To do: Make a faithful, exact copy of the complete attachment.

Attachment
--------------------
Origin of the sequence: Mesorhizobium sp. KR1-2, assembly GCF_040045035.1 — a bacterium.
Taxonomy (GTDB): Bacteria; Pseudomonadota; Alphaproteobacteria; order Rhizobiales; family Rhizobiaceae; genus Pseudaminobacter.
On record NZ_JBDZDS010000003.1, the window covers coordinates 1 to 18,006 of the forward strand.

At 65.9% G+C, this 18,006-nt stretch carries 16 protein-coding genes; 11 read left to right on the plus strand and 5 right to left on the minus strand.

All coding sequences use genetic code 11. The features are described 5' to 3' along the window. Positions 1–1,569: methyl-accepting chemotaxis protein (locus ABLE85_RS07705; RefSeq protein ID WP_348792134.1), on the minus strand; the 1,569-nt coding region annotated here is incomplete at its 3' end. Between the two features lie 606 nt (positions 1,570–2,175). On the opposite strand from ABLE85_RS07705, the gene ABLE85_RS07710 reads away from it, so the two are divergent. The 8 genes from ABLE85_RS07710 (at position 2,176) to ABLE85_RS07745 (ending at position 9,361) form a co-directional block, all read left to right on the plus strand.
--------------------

Origin of the sequence: Mesorhizobium sp. KR1-2, assembly GCF_040045035.1 — a bacterium.
Taxonomy (GTDB): Bacteria; Pseudomonadota; Alphaproteobacteria; order Rhizobiales; family Rhizobiaceae; genus Pseudaminobacter.
On record NZ_JBDZDS010000003.1, the window covers coordinates 1 to 18,006 of the forward strand.

At 65.9% G+C, this 18,006-nt stretch carries 16 protein-coding genes; 11 read left to right on the plus strand and 5 right to left on the minus strand.

All coding sequences use genetic code 11. The features are described 5' to 3' along the window. Positions 1–1,569: methyl-accepting chemotaxis protein (locus ABLE85_RS07705; RefSeq protein ID WP_348792134.1), on the minus strand; the 1,569-nt coding region annotated here is incomplete at its 3' end. Between the two features lie 606 nt (positions 1,570–2,175). On the opposite strand from ABLE85_RS07705, the gene ABLE85_RS07710 reads away from it, so the two are divergent. The 8 genes from ABLE85_RS07710 (at position 2,176) to ABLE85_RS07745 (ending at position 9,361) form a co-directional block, all read left to right on the plus strand.